Looking for advice with an Arcane character


Advice


Greetings,

I am looking for guidance on building an arcane character. The group I plays with needs one but I am very unfamiliar with them. My normal go to is martial characters with a little bit of divine characters now and again.

I've look at the Magus and did like it. But I want advice about expanding out beyond my normal go to of melee or archery style. I'd like some advice on creating an Arcane character.

Often I see Arcane characters as either utility people with little combat or full on total combat and no utility.

I'd like to figure out how to make a character that has options in combat and options out of combat. I like the idea of attacking targets at range but do not enjoy the idea of them getting a save against my spells nor getting into hand to hand to cast spells. I'm not a fan of crafting and I doubt we will have time to craft our on stuff. We are permitted guns but only early age firearms.

We are building the characters at a 15 point build and we are allowed to make custom races with a max of 12 points. We are permitted all classes published by Paizo that are not in playtest. Currently we are at level 3 but plan to end the game around level 16.

If you could offer guidance it would be appreciated. I want to try to figure out other Arcane characters for me to play and hope the community here could make suggestions or advice for me.

Thank you for any assistance you can offer,

Mr. Nasty Butler

Grand Lodge

Pathfinder Adventure Path, Starfinder Roleplaying Game, Starfinder Society Subscriber

The term "arcane character" is a lot more ambiguous these days as opposed to when it just meant wizard and sorcerer.

You've got your straight caster in these two classes which takes the roll of damage or control, You've got your skills, support, and buffer in the Bard, and the magic enhanced melee in the Magus.

So it really depends on what kind of role you want to play.

Sovereign Court

Pathfinder Lost Omens, Rulebook Subscriber

You don't want the enemy to save against your spells , you want to play an arcane character with utility in and out of combats...heh just play a summoner.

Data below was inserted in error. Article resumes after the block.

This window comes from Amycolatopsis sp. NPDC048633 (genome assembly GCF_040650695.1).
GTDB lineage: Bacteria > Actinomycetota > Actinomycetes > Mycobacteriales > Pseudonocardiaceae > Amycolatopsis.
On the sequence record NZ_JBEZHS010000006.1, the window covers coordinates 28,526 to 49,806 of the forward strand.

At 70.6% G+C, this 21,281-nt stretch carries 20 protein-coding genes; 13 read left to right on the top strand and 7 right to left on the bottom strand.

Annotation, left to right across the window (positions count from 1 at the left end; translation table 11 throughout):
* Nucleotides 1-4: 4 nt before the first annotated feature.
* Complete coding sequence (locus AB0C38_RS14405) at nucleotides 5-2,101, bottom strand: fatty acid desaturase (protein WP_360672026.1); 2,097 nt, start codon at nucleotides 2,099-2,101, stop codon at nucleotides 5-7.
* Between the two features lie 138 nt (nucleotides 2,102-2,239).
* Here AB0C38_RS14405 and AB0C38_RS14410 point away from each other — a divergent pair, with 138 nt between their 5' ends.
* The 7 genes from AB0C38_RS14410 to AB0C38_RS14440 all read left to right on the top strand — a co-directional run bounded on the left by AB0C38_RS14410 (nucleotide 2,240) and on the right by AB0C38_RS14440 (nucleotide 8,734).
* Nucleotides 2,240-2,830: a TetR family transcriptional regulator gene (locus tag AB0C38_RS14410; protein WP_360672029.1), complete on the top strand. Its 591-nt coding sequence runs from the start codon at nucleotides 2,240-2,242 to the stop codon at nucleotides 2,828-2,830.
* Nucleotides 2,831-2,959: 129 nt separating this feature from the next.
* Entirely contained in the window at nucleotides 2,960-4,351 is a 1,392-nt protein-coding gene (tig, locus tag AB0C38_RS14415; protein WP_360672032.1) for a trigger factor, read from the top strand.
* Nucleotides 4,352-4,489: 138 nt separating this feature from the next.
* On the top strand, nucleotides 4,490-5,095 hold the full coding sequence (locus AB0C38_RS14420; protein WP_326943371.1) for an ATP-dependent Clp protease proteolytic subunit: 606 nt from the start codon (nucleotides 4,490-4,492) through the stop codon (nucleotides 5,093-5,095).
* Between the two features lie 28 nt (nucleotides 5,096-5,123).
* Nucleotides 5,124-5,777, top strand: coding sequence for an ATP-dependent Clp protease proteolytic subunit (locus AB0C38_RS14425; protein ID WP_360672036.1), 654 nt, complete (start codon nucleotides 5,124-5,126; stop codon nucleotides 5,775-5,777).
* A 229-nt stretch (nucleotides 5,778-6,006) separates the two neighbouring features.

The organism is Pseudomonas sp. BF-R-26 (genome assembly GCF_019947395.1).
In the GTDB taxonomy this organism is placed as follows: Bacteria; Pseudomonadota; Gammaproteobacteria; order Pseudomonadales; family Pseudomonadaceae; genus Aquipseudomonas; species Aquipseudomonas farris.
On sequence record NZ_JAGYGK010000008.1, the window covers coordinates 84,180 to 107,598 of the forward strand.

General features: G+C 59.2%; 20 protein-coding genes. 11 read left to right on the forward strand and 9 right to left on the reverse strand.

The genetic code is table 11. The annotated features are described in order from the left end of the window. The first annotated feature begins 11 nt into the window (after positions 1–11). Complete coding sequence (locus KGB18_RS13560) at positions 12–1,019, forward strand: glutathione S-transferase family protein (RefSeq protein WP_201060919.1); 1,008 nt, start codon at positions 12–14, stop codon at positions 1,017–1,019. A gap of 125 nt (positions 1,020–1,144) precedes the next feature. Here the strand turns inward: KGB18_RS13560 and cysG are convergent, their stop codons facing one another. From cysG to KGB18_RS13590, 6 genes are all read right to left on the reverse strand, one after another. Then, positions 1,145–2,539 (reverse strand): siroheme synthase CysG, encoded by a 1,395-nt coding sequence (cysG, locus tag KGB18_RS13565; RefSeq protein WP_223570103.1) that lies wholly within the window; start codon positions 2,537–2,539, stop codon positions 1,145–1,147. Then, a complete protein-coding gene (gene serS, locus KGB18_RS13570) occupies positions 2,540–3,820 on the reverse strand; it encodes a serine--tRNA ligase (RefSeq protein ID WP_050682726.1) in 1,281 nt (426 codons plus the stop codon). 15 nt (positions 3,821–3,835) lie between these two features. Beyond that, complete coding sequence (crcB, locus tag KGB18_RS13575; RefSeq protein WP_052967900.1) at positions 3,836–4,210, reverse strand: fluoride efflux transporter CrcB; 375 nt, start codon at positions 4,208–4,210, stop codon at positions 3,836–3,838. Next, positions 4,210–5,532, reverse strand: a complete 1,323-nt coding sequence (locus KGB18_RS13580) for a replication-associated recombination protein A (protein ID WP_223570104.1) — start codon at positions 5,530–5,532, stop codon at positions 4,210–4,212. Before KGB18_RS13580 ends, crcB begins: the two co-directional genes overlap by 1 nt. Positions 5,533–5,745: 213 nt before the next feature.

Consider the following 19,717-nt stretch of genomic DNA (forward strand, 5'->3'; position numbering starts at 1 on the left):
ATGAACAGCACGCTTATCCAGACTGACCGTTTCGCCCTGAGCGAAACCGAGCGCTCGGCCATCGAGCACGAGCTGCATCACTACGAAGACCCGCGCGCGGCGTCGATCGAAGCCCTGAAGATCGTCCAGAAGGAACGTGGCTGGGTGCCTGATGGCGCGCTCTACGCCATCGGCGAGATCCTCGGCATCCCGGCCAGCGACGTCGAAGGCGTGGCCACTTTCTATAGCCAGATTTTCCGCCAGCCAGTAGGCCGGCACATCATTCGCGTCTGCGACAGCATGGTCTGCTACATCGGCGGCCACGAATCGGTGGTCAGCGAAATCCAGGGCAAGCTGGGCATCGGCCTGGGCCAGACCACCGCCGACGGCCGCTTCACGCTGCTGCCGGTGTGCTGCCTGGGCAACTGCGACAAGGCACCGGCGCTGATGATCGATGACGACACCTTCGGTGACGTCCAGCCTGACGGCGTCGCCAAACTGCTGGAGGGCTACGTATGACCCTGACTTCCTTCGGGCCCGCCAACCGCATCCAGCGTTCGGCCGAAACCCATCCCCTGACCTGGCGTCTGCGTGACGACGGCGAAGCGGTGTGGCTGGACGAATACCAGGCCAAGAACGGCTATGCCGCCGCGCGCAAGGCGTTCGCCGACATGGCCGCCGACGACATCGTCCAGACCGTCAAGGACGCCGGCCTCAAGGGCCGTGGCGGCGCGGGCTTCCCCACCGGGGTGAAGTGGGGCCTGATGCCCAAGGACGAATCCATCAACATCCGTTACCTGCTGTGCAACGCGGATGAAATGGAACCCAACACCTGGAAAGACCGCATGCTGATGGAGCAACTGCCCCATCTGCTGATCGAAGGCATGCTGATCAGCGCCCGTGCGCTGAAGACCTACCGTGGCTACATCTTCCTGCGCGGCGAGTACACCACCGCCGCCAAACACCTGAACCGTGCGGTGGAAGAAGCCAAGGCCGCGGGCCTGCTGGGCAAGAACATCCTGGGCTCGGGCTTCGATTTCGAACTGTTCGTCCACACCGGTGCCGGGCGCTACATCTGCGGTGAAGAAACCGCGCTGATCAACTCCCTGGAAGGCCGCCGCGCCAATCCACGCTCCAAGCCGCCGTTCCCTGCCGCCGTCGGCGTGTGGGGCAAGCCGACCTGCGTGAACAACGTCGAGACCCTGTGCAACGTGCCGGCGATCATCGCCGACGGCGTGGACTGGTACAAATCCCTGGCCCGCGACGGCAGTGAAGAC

Summon monsters in and out of combat, can do everything, just choose the right monster for the job. Ah you also have an eidolon that you can make it look like whatever you want.

If you want a bit more fluff with your summoner, the shadow caller, fetchling archetype is actually a very nice one.


LazarX wrote:
You've got your skills, support, and buffer in the Bard

I know about the Bardic performance for Bards but what other support do they have? As I stated, I'm not very familiar with arcane characters full range of abilities. I have not seen a bard in any parties I've played with before so I do not have much of a frame of reference on them. As for roles I'm comfortable with, normally I'm in the thick of combat melee range. I want to try and broaden my self on roles so I am open to support, skills, buffer, damager, controller (never seen one of these before), or other role.

Eltacolibre wrote:
You don't want the enemy to save against your spells , you want to play an arcane character with utility in and out of combats...heh just play a summoner.

I thought ray wizards did not have to worry themselves as much about saves instead of just hitting touch AC and penetrating SR? I admit, I don't have any experience with arcane characters and I could be wrong on this.

I have considered a summoner and have seen them played before. They are interesting. I assume they are similar to a druid in play?


I'd say go either witch or arcanist. I find one of the potentially biggest challenges of using spell casters is knowing what spells to take and even then you have the whole 'but I might really need it later' when deciding what spell to cast in a given situation. Both of theses classes mitigate these issues with the witch having hexes and the arcanist having the point pool and exploits.

Most of the witch's hexes are typically unlimited in uses per day but can only be used on a given target once in a 24 hour period. When it comes to offensive hexes this isn't really an issue for most encounters since enemies don't last that long. Other hexes grant useful utility abilities and bonuses e.g. the Flight hex grants at will feather fall and a +4 swim bonus at level 1, at level 3 you can cast levitate 1/day and at level 5 you can cast fly for 1 min per witch level and these minutes do not need to be used consecutively. I got a lot of use out of this hex and it meant I didn't have to prepare those spells/get items.

The arcanist combines the wizard and the sorcerer and while it might seem complicated on the surface I think it's easier going for a player new to arcane casters then either of the parent classes would be. Personally I'd take the Quick Study exploit asap as this gives you a great deal of flexibility - prep your spells for combat/emergency situations and when you need a utility spell such as phantom chariot expend a point to change a spell, cast said spell and then use another point to change it back (the same goes for casting long duration spells such as mage armour).

Grand Lodge

Pathfinder Adventure Path, Starfinder Roleplaying Game, Starfinder Society Subscriber

Spells, and by extension things such as cure wands. Knowledge skills, and various tricks with Versatile Performance.